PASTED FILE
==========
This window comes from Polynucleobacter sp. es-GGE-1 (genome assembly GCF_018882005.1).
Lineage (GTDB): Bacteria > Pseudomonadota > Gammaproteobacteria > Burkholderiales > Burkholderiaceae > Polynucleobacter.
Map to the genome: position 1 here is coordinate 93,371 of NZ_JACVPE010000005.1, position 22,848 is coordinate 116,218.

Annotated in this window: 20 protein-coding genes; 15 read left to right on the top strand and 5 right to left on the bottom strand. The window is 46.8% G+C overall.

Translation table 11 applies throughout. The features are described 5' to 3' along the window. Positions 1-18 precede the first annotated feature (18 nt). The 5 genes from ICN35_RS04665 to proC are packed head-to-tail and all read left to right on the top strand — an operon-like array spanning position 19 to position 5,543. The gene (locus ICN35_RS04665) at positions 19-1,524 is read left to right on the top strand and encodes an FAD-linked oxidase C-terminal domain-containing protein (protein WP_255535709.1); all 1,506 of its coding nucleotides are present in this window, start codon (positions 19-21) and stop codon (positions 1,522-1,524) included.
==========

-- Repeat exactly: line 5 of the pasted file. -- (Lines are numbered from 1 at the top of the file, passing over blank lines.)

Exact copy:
Translation table 11 applies throughout. The features are described 5' to 3' along the window. Positions 1-18 precede the first annotated feature (18 nt). The 5 genes from ICN35_RS04665 to proC are packed head-to-tail and all read left to right on the top strand — an operon-like array spanning position 19 to position 5,543. The gene (locus ICN35_RS04665) at positions 19-1,524 is read left to right on the top strand and encodes an FAD-linked oxidase C-terminal domain-containing protein (protein WP_255535709.1); all 1,506 of its coding nucleotides are present in this window, start codon (positions 19-21) and stop codon (positions 1,522-1,524) included.